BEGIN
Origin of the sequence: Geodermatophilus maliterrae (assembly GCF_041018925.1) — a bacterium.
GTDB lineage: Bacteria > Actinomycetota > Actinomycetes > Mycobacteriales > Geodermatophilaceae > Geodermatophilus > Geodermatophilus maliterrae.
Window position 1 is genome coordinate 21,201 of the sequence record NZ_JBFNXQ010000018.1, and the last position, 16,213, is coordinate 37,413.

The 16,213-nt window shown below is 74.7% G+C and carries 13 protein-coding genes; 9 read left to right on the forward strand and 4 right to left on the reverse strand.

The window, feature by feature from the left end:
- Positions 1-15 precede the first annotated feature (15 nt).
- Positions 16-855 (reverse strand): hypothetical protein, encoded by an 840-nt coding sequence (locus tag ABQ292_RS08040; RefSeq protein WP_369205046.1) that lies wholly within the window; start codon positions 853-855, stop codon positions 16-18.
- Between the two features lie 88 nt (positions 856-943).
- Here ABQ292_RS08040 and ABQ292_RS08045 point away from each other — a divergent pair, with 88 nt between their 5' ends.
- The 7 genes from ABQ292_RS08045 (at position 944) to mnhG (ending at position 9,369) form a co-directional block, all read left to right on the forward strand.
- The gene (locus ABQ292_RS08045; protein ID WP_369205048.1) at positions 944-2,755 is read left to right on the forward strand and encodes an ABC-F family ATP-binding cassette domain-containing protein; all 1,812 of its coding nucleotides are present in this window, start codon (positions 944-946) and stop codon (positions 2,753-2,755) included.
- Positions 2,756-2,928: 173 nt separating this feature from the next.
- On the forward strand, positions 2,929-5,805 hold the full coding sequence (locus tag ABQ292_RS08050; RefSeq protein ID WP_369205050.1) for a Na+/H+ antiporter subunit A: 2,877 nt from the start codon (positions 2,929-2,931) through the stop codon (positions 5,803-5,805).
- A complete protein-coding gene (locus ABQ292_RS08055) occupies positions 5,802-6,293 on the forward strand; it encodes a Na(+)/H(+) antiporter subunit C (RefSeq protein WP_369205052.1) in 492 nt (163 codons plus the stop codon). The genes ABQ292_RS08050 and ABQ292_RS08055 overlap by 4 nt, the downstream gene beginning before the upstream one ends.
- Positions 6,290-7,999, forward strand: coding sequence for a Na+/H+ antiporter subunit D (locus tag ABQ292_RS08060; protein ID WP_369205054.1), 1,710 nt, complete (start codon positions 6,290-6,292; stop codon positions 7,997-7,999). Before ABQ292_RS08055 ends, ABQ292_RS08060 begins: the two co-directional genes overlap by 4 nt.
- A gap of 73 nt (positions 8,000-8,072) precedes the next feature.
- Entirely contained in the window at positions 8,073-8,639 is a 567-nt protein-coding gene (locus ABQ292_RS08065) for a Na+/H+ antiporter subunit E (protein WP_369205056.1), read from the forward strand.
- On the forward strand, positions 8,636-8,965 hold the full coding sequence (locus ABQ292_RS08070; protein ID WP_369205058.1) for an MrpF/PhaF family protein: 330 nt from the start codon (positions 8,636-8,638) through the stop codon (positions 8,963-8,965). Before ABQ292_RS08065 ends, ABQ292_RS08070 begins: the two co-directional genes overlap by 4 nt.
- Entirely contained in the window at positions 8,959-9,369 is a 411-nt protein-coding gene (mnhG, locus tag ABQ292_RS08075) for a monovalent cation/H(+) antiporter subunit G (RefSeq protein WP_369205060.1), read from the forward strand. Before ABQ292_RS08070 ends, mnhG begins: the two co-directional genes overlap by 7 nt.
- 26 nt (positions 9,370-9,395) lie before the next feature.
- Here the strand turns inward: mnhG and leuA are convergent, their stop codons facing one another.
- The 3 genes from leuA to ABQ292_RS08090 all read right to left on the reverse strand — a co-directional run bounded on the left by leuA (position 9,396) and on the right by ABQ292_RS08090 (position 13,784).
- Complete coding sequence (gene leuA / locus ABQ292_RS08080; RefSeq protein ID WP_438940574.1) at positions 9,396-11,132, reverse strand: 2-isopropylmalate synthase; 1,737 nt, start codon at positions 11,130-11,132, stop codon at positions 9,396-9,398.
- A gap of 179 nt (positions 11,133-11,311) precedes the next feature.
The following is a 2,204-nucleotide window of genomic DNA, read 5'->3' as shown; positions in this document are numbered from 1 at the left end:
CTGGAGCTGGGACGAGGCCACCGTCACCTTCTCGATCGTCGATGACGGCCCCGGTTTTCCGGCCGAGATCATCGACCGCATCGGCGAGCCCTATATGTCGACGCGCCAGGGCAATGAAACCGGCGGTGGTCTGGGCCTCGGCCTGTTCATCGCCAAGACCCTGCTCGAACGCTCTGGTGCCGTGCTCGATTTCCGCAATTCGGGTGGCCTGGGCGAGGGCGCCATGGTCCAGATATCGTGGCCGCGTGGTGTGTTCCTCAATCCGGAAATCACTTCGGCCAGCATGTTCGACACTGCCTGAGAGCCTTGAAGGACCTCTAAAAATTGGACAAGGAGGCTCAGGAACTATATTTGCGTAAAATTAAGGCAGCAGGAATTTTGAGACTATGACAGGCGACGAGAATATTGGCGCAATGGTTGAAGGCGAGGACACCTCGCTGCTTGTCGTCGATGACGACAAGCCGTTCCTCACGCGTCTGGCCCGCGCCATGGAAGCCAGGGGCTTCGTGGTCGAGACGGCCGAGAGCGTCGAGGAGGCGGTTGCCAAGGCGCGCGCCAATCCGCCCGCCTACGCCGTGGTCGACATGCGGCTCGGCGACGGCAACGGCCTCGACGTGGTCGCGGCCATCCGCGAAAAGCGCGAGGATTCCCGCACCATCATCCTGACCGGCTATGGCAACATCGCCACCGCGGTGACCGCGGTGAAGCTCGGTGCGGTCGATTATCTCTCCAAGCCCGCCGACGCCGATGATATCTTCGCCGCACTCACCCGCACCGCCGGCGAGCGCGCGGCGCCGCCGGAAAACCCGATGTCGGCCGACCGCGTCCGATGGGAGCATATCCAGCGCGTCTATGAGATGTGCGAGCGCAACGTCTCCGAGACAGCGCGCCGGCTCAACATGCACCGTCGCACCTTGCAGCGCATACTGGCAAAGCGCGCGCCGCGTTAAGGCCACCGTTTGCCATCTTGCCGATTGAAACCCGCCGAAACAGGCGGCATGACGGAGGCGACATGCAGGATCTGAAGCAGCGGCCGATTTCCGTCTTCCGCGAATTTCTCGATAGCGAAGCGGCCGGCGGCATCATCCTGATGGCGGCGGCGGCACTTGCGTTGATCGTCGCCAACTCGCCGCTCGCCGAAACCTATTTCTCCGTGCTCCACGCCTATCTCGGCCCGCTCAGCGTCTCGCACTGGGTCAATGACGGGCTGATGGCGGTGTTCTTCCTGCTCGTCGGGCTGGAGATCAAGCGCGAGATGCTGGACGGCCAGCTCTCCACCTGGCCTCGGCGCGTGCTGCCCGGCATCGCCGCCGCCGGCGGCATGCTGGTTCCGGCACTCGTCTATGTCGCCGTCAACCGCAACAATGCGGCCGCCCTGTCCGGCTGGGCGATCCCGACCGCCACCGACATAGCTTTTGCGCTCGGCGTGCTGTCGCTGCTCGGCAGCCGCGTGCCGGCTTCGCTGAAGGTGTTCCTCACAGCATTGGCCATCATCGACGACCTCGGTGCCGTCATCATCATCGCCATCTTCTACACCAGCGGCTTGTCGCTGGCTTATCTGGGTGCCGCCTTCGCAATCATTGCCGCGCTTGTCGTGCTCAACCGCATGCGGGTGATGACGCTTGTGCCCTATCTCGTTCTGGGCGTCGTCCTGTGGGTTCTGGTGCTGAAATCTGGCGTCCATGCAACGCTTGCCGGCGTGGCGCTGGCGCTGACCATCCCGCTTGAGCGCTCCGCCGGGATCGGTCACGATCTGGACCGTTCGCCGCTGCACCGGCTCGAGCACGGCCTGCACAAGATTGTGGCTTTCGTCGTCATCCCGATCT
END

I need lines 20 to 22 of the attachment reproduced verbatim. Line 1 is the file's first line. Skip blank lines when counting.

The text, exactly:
- 26 nt (positions 9,370-9,395) lie before the next feature.
- Here the strand turns inward: mnhG and leuA are convergent, their stop codons facing one another.
- The 3 genes from leuA to ABQ292_RS08090 all read right to left on the reverse strand — a co-directional run bounded on the left by leuA (position 9,396) and on the right by ABQ292_RS08090 (position 13,784).